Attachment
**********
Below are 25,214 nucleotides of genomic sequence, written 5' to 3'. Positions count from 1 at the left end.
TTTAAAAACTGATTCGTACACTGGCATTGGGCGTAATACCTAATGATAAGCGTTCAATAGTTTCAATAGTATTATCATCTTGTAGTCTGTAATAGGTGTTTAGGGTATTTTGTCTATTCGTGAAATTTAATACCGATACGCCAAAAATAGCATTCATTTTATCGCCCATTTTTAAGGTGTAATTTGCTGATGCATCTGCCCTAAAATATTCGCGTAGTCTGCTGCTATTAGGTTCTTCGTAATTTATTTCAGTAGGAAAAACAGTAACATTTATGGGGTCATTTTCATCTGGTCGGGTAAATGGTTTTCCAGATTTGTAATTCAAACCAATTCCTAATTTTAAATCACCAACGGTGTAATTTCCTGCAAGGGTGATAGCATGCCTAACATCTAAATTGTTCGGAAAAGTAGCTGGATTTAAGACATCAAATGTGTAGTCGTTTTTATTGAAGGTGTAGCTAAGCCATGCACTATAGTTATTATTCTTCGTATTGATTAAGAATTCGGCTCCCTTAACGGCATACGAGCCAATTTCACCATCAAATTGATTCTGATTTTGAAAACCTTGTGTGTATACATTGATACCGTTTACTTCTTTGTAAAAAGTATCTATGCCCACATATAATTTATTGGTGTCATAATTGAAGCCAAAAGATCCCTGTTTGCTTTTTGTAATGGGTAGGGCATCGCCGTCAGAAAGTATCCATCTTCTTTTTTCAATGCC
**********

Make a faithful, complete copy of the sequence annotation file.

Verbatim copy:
Below are 25,214 nucleotides of genomic sequence, written 5' to 3'. Positions count from 1 at the left end.
TTTAAAAACTGATTCGTACACTGGCATTGGGCGTAATACCTAATGATAAGCGTTCAATAGTTTCAATAGTATTATCATCTTGTAGTCTGTAATAGGTGTTTAGGGTATTTTGTCTATTCGTGAAATTTAATACCGATACGCCAAAAATAGCATTCATTTTATCGCCCATTTTTAAGGTGTAATTTGCTGATGCATCTGCCCTAAAATATTCGCGTAGTCTGCTGCTATTAGGTTCTTCGTAATTTATTTCAGTAGGAAAAACAGTAACATTTATGGGGTCATTTTCATCTGGTCGGGTAAATGGTTTTCCAGATTTGTAATTCAAACCAATTCCTAATTTTAAATCACCAACGGTGTAATTTCCTGCAAGGGTGATAGCATGCCTAACATCTAAATTGTTCGGAAAAGTAGCTGGATTTAAGACATCAAATGTGTAGTCGTTTTTATTGAAGGTGTAGCTAAGCCATGCACTATAGTTATTATTCTTCGTATTGATTAAGAATTCGGCTCCCTTAACGGCATACGAGCCAATTTCACCATCAAATTGATTCTGATTTTGAAAACCTTGTGTGTATACATTGATACCGTTTACTTCTTTGTAAAAAGTATCTATGCCCACATATAATTTATTGGTGTCATAATTGAAGCCAAAAGATCCCTGTTTGCTTTTTGTAATGGGTAGGGCATCGCCGTCAGAAAGTATCCATCTTCTTTTTTCAATGCC